Rather than settle for a straight-forward criminal idiots comedy - like Woody Allen's Small-Time Crooks or perhaps Dirty Rotten Scoundrels -, Bay seems to be genuinely interested in exploring what makes these meatheads tick. Doorbal, for instance, has been rendered impotent by years of steroid abuse. The unconditional understanding shown to him by his oddball nurse, Robin, played by Rebel Wilson, despite his condition, shows that dripping machismo isn't everything, but these idiots are already set on wheels towards tragedy. Bay's recognizable shaky-cam remains intact, though here it feels like a stylistic choices, as opposed to simply a means by which to wring every drop of adrenaline out of each frenetic frame, and Commuity's Ken Jeong gets a bit part as an obnoxious motivational speaker (as my review of The Hangover III testified, he's better in small doses). Lugo and Co. are not likeable characters per se, but, with a multitude of accompanying voice-overs, we more or less understand why they do what they do: Not gifted with great intellect or innate talent, all they can do is sculpt their bodies, become buff, pumped.

Things get caught in explosions and shootouts, the usual Bay fodder, as the film progresses. Nevertheless, Pain & Gain has an interesting thematic question to cover: the idea that all men (or at least most) are created equal, physically speaking, and it's through our actions, our struggles, that we achieve our potential. The struggle of Lugo et al. to define their bodies is therefore a struggle to define their lives. That may sound overly portentous, but, compared to 2 Guns, my most recent review - also starring Mark Wahlberg - this is surprisingly meaty stuff. It's a difficult proposition, generating depth while commenting on a lack of it - more acclaimed filmmakers have fallen down on the job, like Baz Luhrmann with Great Gatsby - but Bay just about pulls it off. The film also provides something of a dramatic breakout for Dwayne Johnson, who gives a deft turn parodying his former meathead persona as a tormented ex-con. It may be too soon to predict as career reinvention in the vein of Matthew McConaughey, but it certainly outstrips the likes of Fast and Furious 6.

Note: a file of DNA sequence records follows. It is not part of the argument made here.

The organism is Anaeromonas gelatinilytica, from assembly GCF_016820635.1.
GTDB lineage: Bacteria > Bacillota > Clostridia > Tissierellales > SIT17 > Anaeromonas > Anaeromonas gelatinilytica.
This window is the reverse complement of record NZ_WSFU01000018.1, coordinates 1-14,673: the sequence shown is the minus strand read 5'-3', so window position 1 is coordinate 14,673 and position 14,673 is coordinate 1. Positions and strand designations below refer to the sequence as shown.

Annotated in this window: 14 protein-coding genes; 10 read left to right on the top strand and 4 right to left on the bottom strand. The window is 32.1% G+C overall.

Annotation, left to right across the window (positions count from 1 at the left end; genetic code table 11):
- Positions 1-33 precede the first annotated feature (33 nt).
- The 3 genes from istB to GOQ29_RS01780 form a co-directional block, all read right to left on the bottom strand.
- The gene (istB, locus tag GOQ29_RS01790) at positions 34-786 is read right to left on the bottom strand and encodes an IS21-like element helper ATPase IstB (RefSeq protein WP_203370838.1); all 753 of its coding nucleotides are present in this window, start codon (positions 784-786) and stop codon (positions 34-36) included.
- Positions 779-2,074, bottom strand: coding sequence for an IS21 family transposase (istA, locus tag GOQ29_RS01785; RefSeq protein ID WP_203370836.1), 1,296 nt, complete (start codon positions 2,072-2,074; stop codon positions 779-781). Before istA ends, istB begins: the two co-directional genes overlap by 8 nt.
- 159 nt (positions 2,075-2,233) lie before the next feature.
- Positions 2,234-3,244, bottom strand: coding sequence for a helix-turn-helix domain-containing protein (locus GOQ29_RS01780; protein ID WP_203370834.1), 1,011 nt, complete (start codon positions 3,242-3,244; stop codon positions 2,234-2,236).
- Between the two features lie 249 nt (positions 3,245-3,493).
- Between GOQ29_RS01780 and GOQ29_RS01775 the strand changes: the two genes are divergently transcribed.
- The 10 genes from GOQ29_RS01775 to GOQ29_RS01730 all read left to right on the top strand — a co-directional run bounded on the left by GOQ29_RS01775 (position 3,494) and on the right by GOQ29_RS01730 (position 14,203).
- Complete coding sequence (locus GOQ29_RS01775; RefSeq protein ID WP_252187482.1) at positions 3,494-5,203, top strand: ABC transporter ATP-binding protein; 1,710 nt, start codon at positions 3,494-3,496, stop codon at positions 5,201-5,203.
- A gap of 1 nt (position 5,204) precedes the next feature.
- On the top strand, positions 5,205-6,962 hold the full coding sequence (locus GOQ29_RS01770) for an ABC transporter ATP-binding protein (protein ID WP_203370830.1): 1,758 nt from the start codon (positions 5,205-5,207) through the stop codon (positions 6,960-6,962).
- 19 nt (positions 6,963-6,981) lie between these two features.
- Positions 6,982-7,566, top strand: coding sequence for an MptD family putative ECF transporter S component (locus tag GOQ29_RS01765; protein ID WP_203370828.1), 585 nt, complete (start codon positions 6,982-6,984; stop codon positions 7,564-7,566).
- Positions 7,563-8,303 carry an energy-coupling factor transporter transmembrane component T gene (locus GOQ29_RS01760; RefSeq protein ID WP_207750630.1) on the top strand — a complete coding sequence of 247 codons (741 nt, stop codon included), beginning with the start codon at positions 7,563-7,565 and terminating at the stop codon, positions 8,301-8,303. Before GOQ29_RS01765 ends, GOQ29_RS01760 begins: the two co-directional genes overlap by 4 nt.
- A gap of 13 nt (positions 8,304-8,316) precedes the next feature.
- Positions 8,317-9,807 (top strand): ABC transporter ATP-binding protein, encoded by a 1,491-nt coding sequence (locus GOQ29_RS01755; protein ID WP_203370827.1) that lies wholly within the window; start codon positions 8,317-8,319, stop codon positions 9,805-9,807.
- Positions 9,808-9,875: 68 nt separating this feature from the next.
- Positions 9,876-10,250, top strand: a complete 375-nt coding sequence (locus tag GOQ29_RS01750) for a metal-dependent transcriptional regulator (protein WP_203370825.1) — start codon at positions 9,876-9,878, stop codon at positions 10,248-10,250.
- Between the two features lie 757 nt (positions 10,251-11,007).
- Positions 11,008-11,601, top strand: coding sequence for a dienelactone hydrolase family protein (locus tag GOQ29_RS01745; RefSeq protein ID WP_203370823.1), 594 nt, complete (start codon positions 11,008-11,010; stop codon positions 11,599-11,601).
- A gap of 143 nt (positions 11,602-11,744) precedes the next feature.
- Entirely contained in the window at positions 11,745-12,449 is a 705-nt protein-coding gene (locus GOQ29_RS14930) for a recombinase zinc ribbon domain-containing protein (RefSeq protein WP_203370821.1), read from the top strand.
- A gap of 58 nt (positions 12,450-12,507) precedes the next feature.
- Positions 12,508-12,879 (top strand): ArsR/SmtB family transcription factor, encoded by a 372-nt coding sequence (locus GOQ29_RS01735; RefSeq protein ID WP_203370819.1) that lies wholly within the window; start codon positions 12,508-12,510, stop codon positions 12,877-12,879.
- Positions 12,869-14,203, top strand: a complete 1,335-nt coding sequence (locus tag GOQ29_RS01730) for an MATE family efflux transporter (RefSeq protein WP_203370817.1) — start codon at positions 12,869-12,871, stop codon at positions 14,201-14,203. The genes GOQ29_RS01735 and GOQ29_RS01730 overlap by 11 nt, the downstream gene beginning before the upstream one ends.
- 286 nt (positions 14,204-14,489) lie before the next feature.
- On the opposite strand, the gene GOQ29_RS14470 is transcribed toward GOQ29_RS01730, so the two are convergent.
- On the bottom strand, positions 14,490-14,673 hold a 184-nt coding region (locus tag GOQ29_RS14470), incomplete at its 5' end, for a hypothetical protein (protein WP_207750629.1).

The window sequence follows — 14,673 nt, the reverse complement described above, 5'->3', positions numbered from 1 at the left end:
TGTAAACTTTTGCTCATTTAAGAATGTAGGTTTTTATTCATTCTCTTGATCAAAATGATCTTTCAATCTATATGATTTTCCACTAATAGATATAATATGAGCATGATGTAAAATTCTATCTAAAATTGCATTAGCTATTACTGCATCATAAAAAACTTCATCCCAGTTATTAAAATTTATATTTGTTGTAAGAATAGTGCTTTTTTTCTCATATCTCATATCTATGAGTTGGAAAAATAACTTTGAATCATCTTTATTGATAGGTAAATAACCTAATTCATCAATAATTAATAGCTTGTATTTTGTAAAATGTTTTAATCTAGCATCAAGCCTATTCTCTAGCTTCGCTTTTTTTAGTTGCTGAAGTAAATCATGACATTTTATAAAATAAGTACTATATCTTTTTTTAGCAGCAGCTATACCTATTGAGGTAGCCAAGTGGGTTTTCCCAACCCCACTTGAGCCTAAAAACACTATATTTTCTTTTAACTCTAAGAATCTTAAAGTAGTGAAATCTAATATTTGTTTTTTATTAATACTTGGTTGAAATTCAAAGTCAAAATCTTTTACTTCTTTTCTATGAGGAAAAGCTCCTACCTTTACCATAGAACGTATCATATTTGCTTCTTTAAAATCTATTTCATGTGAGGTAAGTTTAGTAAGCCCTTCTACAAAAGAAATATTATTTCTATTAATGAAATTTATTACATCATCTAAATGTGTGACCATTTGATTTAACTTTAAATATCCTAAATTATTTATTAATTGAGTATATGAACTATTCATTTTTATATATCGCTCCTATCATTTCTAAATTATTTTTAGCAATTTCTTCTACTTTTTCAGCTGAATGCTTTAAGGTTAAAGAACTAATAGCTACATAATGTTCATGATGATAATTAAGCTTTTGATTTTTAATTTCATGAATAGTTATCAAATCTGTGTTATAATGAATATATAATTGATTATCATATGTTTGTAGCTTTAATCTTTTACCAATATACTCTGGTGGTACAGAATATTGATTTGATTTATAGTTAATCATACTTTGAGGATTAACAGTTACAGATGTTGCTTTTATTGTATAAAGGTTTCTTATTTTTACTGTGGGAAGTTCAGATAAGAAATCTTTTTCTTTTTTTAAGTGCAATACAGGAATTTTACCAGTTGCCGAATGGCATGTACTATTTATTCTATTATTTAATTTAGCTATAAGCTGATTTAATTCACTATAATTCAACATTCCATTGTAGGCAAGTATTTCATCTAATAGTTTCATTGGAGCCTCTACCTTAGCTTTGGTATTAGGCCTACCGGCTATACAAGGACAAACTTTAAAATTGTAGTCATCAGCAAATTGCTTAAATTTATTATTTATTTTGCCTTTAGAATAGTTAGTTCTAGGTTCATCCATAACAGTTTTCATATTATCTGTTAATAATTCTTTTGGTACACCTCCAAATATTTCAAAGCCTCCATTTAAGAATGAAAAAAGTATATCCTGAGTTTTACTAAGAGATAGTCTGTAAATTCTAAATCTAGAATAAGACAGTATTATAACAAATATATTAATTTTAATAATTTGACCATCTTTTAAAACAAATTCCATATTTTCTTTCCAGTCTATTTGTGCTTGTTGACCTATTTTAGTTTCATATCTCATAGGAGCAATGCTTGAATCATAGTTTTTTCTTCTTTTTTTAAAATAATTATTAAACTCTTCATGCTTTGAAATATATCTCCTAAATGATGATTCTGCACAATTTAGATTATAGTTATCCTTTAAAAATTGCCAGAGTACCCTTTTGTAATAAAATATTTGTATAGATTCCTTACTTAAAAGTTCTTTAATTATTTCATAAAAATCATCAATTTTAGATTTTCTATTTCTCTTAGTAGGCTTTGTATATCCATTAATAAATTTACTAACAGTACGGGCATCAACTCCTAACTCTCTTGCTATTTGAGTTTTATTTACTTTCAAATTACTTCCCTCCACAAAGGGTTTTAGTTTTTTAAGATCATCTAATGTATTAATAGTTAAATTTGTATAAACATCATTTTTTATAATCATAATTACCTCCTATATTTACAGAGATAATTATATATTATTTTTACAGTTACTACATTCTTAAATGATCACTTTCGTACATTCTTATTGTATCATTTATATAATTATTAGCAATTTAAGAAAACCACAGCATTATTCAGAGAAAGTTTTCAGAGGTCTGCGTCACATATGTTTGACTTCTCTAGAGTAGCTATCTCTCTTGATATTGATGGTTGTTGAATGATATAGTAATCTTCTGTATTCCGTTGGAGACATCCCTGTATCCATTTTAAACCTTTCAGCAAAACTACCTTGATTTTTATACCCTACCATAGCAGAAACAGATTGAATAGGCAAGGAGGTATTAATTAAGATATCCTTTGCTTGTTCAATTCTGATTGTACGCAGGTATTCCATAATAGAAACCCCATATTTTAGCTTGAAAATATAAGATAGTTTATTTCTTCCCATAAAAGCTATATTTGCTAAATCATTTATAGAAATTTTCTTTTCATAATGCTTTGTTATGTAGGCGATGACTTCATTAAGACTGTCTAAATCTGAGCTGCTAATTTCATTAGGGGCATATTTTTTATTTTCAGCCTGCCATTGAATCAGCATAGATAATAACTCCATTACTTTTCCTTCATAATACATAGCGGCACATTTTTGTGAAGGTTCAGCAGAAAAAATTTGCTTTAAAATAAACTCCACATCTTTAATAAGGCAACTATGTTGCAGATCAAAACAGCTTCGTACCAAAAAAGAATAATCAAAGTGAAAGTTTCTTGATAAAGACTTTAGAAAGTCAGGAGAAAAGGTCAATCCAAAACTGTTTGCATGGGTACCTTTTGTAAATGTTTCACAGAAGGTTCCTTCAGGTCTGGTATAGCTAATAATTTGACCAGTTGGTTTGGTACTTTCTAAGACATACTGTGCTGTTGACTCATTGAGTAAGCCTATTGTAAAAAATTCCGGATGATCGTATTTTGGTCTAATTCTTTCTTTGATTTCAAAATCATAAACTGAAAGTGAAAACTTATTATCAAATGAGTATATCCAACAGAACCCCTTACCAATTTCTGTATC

The protagonists in Pain & Gain are a bunch of roid-riddled, semi-losers who do horrific, reprehensible things for the sake of money and yet you end up caring about them for a bit: they're shallow and they're in over their heads without an ounce of complexity in their bodies, but, compared to Pearl Harbor and Transformers, these are Chekovian character portraits. With production on his Teenage Mutant Ninja Turtle that no one asked for ongoing, Bay might be showing a return to form (in this case, regrettable), but Pain & Gain shows that he's capable of more than just films for teenage boys (though, with violence and nudity aplenty, this newest release isn't exactly going to turn them off). It may be garish, gory, and a tad on the nose - again, not to flog a dead gym bunny, but this is the sort of subtlety you expect from the man behind both Bad Boys - but not only has Pain & Gain already doubled its production cost, some of the professional critics have actually admitted to liking it. It has a 49% rating on IMDb and, when you factor in the number of reviewers who could never countenance a Michael Bay flick, that's some fairly impressive feedback.

Michael Bay has never apologized about making films for teenage boys. I've certainly shown him my fair share of contempt on this blog - it's easy to hate the man behind the generic $250 million blockbuster currently clogging up cinema screens - but, you know what, I like Pain & Gain. I like Pain & Gain a great deal. Who knows, maybe even the Transformers franchise is worth a rewatch. I never thought it would come to this, but Pain & Gain gets a 7 out of 10.

Thursday, 29 August 2013


Denzel Washington and Mark Walhberg banter with friendly acrimony, speed around in a variety of cars, and generally blow shit up. If you like the sound of that, you'll probably get on with 2 Guns.